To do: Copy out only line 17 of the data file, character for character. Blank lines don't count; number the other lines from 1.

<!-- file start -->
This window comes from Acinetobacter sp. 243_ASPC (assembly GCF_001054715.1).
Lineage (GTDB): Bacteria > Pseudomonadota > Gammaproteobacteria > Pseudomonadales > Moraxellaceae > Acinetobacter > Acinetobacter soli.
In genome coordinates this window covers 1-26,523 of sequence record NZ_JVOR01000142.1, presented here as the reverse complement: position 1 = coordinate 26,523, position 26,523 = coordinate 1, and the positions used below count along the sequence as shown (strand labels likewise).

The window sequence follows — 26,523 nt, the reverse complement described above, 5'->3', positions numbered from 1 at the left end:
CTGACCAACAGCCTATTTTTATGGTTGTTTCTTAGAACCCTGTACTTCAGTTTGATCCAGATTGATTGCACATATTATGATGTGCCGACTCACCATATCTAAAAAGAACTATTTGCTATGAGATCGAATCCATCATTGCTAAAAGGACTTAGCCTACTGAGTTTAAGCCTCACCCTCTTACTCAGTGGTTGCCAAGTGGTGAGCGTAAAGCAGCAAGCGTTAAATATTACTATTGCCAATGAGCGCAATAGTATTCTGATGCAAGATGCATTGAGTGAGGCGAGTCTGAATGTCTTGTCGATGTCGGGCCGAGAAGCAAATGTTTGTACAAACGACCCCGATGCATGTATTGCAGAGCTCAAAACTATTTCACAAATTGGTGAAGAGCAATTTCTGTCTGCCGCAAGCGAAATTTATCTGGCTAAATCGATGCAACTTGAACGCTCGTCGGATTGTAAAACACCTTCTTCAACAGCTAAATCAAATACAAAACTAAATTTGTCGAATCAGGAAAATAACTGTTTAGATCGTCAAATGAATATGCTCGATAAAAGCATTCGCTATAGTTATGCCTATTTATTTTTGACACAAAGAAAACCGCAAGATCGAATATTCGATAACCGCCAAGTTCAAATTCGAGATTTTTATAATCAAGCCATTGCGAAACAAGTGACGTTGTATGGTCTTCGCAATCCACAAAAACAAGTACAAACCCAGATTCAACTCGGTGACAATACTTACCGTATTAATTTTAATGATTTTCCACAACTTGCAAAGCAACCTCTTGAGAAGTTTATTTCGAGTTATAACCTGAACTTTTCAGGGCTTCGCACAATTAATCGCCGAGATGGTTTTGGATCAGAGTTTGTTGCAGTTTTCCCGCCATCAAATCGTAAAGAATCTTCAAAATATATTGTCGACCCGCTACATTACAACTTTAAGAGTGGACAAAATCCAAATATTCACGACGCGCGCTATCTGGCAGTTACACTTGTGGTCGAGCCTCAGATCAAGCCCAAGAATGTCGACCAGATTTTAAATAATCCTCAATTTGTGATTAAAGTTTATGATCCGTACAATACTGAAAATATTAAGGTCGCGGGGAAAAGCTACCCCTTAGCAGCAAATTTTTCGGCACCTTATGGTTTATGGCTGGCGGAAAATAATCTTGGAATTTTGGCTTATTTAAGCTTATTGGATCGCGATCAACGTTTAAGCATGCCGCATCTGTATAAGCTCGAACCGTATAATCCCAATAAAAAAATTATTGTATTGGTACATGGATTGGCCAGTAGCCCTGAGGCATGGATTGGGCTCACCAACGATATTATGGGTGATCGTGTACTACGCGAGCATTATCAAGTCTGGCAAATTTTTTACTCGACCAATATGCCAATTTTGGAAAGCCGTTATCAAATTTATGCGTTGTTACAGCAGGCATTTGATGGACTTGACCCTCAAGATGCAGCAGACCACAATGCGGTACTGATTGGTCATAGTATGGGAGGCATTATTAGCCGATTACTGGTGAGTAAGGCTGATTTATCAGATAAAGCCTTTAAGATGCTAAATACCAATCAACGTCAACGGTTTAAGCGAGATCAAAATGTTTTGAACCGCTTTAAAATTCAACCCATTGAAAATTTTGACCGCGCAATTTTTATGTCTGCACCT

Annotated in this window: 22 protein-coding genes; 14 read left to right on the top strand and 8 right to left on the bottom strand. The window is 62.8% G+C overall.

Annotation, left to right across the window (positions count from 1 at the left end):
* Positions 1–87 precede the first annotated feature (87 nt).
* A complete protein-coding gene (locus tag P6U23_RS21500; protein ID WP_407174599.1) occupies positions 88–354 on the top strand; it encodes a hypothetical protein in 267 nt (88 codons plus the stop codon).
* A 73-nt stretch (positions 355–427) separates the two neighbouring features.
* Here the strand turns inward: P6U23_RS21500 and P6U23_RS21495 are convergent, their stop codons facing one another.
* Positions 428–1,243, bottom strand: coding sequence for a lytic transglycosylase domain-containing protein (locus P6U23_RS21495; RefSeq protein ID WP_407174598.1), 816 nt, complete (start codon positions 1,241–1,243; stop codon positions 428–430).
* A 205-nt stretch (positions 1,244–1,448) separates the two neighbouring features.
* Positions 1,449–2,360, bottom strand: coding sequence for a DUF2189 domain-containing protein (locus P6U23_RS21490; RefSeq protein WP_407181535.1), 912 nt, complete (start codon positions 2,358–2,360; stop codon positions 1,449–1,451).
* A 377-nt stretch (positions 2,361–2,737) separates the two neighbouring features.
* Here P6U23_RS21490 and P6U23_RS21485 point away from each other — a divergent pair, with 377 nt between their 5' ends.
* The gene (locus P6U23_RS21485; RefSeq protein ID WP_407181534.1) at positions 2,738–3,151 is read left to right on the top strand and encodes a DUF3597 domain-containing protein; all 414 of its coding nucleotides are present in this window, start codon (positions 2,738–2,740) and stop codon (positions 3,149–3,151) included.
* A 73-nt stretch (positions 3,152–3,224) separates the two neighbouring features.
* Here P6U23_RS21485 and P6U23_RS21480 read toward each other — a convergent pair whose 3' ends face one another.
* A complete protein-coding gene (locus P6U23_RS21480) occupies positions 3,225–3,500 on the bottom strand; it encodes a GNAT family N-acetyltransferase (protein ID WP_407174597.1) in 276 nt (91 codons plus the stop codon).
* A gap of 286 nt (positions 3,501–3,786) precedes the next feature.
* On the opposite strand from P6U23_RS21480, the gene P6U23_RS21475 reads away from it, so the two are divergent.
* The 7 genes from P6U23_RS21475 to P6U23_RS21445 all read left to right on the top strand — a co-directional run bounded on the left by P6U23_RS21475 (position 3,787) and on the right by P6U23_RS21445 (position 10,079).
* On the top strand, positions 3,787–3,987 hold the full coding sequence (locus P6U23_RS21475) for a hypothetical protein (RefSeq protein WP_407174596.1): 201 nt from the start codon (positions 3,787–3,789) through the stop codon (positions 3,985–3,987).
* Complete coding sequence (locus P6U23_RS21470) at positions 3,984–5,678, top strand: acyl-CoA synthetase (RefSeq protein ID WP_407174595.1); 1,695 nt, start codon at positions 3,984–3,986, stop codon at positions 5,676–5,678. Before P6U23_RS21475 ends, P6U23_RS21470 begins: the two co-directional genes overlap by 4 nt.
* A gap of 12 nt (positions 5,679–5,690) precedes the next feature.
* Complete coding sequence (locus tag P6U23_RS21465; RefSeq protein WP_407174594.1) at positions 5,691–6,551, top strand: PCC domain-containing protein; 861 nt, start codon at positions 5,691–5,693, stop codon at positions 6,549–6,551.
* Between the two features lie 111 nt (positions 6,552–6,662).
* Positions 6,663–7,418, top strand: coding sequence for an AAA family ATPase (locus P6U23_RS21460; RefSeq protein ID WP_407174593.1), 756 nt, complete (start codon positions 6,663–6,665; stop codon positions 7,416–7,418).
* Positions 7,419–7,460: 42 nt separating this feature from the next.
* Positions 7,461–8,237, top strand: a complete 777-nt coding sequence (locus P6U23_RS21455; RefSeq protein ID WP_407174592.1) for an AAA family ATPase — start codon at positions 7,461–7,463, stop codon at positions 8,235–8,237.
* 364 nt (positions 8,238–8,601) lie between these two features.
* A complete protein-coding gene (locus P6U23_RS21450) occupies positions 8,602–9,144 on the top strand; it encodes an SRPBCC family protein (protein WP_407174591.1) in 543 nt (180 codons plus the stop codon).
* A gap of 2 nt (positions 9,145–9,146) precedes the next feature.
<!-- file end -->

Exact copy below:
* The gene (locus P6U23_RS21485; RefSeq protein ID WP_407181534.1) at positions 2,738–3,151 is read left to right on the top strand and encodes a DUF3597 domain-containing protein; all 414 of its coding nucleotides are present in this window, start codon (positions 2,738–2,740) and stop codon (positions 3,149–3,151) included.